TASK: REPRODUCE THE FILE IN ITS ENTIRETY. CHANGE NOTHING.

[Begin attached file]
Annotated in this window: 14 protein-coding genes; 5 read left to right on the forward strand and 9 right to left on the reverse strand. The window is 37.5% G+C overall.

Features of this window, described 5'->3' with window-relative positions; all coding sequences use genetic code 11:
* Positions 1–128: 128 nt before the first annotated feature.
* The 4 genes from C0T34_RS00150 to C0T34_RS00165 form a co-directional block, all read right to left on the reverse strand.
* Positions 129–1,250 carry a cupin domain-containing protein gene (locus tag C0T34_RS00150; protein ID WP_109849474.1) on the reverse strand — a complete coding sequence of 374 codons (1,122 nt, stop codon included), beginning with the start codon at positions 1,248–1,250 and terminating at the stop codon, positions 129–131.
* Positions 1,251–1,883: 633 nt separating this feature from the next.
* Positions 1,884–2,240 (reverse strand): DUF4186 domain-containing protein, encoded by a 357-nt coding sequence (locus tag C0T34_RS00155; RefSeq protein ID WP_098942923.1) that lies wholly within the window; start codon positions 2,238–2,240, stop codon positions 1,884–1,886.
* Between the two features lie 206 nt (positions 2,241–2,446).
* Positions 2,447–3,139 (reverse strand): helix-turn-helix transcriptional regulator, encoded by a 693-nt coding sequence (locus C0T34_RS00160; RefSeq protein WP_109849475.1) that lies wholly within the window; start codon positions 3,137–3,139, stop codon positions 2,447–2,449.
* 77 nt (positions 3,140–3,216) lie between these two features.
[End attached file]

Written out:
Annotated in this window: 14 protein-coding genes; 5 read left to right on the forward strand and 9 right to left on the reverse strand. The window is 37.5% G+C overall.

Features of this window, described 5'->3' with window-relative positions; all coding sequences use genetic code 11:
* Positions 1–128: 128 nt before the first annotated feature.
* The 4 genes from C0T34_RS00150 to C0T34_RS00165 form a co-directional block, all read right to left on the reverse strand.
* Positions 129–1,250 carry a cupin domain-containing protein gene (locus tag C0T34_RS00150; protein ID WP_109849474.1) on the reverse strand — a complete coding sequence of 374 codons (1,122 nt, stop codon included), beginning with the start codon at positions 1,248–1,250 and terminating at the stop codon, positions 129–131.
* Positions 1,251–1,883: 633 nt separating this feature from the next.
* Positions 1,884–2,240 (reverse strand): DUF4186 domain-containing protein, encoded by a 357-nt coding sequence (locus tag C0T34_RS00155; RefSeq protein ID WP_098942923.1) that lies wholly within the window; start codon positions 2,238–2,240, stop codon positions 1,884–1,886.
* Between the two features lie 206 nt (positions 2,241–2,446).
* Positions 2,447–3,139 (reverse strand): helix-turn-helix transcriptional regulator, encoded by a 693-nt coding sequence (locus C0T34_RS00160; RefSeq protein WP_109849475.1) that lies wholly within the window; start codon positions 3,137–3,139, stop codon positions 2,447–2,449.
* 77 nt (positions 3,140–3,216) lie between these two features.